Do you marry your best friend because time is running out, or wait, hoping that magic will happen?


About Maddie

Maddie Dawson, a transplanted Southerner living in the Northeast,  is the Washington Post bestselling author of nine novels. She specializes in humorous literary fiction, about people stumbling toward love, family, connection, and hope—and usually finding it in the most unlikely circumstances. Her books have been translated into fifteen languages.

About The Magic of Found Objects

Phronsie Linnelle was conceived at Woodstock, the daughter of a free-spirited hippie and a farmer's son--and her whole life she's been torn between magic and practicality. Now betrayed by love and the mother she once idolized, her practical side is winning.

So when her best friend from childhood suggests they forget about romance and marry each other to have kids, she says yes.

But should she listen to her mother who shows up, saying the universe has a different plan for her?



The Magic of Found Objects is wonderful fun! Maddie Dawson is such an engaging and charming writer.”

—Robin Carr, #1 New York Times bestselling author

“A charming tale about what happens when your head tells you to settle but your heart keeps whispering something else. Funny, poignant, and beautifully clear-eyed, a delightfully grownup coming of age story."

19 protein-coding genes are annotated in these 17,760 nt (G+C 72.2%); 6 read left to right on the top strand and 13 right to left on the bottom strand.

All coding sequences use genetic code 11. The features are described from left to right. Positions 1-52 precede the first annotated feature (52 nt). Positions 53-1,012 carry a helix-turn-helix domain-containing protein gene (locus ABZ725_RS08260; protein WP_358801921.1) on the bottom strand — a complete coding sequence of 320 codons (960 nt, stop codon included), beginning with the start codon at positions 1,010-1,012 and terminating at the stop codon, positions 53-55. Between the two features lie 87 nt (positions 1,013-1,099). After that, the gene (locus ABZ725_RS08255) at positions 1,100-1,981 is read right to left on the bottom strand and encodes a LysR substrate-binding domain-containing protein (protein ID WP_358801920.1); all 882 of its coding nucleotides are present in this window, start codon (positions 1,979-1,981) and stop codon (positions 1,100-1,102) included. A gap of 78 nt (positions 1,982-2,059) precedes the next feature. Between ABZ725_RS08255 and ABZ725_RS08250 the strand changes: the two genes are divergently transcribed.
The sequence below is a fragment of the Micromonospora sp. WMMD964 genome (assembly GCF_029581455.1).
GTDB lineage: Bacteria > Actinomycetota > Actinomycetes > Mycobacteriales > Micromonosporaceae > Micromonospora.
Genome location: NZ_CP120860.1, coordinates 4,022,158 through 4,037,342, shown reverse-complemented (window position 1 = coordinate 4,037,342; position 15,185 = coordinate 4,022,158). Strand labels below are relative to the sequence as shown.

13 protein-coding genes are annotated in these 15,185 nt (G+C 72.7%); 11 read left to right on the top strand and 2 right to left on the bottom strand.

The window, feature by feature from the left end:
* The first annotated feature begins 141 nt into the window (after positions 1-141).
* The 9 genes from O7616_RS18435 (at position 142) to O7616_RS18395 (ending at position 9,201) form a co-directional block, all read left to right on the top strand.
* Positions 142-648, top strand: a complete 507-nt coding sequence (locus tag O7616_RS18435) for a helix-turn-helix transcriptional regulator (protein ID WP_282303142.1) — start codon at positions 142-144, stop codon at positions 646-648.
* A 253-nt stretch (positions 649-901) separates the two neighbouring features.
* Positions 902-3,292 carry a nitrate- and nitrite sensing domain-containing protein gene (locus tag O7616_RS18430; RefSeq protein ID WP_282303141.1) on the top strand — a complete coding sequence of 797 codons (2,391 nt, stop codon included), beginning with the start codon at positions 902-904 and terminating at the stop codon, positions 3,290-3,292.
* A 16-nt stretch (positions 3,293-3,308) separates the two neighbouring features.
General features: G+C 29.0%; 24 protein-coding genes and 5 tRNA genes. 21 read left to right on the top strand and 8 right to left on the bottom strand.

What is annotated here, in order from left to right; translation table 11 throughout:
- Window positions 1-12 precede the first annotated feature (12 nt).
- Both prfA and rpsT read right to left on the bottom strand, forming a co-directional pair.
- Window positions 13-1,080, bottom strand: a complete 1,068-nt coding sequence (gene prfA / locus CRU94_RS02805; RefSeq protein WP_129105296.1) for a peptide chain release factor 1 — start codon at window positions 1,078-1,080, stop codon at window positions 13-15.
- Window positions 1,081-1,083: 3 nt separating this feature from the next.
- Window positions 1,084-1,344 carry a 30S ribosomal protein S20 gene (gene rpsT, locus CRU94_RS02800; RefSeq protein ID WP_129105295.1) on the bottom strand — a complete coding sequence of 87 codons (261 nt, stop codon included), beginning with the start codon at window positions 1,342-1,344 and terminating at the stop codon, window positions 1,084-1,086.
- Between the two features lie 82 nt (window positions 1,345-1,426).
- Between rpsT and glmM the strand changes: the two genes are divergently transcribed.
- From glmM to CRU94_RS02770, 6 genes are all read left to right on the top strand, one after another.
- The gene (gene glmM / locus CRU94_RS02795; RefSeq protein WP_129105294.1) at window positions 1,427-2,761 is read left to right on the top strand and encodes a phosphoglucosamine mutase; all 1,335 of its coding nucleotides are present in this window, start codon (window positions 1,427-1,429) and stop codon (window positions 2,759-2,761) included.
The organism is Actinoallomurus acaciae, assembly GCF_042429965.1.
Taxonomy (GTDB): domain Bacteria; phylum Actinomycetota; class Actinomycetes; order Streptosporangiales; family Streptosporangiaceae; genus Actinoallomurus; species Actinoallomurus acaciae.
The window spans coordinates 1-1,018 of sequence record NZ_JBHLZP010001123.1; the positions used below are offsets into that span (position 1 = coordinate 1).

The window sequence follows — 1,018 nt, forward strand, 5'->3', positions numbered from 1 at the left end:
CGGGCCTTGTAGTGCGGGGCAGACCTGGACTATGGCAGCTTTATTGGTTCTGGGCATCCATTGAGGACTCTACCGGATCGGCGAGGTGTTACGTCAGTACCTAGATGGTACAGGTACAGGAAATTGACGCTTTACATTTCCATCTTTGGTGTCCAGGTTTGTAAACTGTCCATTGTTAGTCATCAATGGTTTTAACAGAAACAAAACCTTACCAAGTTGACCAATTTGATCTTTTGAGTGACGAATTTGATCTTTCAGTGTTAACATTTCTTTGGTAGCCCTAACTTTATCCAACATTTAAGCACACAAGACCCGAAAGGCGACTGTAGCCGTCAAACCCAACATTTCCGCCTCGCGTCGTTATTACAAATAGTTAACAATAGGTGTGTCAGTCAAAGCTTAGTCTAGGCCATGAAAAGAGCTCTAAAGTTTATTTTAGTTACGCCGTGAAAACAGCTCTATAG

—Barbara Davis, bestselling author of The Last of the Moon Girls

“With humor, tenderness, and some of the strongest female characters to ever grace a page, Maddie Dawson delivers with The Magic of Found Objects.

Karen Hawkins, New York Times and USA Today bestselling author of The Book Charmer

“A witty and wonderful romp through the mind of an entertaining woman who wants it all and has the guts to go out and get it."

Marilyn Simon Rothstein, author of Husbands and Other Sharp Objects

"The Magic of Found Objects is a delightful, feel-good tale of friendship and marriage, motherhood and sacrifice, disillusionment and hope."

Amy Poeppel, author of Musical Chairs

“Dawson is a generous storyteller, creating characters who are both complex and unexpected while being wholly relatable.” 

—Kirkus Reviews